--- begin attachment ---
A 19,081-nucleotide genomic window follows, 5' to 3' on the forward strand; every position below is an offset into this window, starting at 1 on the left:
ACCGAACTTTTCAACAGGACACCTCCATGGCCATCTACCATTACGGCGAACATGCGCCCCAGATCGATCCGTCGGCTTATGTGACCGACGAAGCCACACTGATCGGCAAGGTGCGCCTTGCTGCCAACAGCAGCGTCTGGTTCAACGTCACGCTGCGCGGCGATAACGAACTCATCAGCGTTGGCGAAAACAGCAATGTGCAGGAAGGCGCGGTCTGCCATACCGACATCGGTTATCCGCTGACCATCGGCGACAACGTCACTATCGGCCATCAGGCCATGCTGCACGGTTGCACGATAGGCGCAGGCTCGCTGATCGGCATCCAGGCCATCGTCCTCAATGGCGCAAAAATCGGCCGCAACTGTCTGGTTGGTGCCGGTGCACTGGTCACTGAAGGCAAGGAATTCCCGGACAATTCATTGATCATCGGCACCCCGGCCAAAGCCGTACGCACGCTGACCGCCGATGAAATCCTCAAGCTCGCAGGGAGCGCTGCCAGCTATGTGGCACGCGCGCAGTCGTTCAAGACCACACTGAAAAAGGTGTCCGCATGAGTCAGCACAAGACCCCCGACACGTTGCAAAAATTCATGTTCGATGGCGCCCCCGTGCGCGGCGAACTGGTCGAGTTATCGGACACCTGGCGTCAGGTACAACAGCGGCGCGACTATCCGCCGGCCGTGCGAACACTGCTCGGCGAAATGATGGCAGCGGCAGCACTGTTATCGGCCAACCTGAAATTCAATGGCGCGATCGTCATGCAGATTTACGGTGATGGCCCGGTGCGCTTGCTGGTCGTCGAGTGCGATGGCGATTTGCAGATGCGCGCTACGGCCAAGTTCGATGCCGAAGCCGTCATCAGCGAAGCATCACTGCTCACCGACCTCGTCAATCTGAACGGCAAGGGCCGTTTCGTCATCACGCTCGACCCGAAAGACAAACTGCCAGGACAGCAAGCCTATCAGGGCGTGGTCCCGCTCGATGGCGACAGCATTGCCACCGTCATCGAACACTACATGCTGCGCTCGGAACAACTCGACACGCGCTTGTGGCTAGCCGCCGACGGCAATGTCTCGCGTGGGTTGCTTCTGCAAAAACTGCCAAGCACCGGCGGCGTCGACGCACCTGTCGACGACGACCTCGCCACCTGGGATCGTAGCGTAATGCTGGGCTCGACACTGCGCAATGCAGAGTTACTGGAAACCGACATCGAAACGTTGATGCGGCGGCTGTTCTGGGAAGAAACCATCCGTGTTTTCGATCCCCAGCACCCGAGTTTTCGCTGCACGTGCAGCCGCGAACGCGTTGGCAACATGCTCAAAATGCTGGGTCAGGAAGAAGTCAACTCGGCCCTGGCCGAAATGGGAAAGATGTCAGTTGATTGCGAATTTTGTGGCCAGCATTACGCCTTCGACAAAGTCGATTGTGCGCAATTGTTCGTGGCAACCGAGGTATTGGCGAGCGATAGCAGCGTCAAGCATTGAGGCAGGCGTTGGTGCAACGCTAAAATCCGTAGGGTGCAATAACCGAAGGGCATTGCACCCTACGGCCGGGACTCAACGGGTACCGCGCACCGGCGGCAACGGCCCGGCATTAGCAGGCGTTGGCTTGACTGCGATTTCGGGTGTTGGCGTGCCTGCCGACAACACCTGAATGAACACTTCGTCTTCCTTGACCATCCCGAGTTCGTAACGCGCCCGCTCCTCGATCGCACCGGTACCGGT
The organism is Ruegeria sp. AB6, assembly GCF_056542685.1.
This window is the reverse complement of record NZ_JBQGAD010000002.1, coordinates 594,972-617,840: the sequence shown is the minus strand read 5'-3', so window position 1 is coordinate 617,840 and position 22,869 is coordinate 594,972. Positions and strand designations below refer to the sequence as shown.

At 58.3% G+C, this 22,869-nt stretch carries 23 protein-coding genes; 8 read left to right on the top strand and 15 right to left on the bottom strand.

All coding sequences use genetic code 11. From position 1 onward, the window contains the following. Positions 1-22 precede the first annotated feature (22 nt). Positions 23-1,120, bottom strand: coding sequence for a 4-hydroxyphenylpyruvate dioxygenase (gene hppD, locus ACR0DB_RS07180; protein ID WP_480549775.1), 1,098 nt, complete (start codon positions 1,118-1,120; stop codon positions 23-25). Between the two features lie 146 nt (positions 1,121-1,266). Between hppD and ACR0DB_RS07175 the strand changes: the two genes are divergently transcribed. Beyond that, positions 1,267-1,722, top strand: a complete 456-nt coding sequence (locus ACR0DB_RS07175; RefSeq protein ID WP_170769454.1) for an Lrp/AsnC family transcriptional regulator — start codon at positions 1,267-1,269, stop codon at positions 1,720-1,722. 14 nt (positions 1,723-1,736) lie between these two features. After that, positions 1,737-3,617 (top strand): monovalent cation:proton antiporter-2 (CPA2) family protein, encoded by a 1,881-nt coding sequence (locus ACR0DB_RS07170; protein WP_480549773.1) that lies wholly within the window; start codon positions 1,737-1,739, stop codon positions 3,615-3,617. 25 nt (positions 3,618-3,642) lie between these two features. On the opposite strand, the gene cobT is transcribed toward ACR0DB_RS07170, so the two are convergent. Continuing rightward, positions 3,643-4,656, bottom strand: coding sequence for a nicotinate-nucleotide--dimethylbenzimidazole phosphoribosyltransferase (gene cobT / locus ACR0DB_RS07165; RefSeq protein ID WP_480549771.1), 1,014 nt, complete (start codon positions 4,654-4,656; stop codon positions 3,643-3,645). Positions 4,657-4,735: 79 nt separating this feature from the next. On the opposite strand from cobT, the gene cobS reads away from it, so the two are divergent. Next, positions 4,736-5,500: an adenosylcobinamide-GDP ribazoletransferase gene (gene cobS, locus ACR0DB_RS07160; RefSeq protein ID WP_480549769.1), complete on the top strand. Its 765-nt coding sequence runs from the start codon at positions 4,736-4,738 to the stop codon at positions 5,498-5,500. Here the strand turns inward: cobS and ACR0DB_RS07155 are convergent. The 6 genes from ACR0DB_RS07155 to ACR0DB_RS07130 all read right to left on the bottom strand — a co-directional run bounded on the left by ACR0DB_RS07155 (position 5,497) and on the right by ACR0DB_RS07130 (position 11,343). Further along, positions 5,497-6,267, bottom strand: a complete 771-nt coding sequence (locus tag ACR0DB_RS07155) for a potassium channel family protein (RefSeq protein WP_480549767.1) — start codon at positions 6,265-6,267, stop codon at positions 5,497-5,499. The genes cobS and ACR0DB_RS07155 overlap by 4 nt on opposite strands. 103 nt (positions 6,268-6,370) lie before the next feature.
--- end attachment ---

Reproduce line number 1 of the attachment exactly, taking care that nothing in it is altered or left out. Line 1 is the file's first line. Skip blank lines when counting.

A 19,081-nucleotide genomic window follows, 5' to 3' on the forward strand; every position below is an offset into this window, starting at 1 on the left: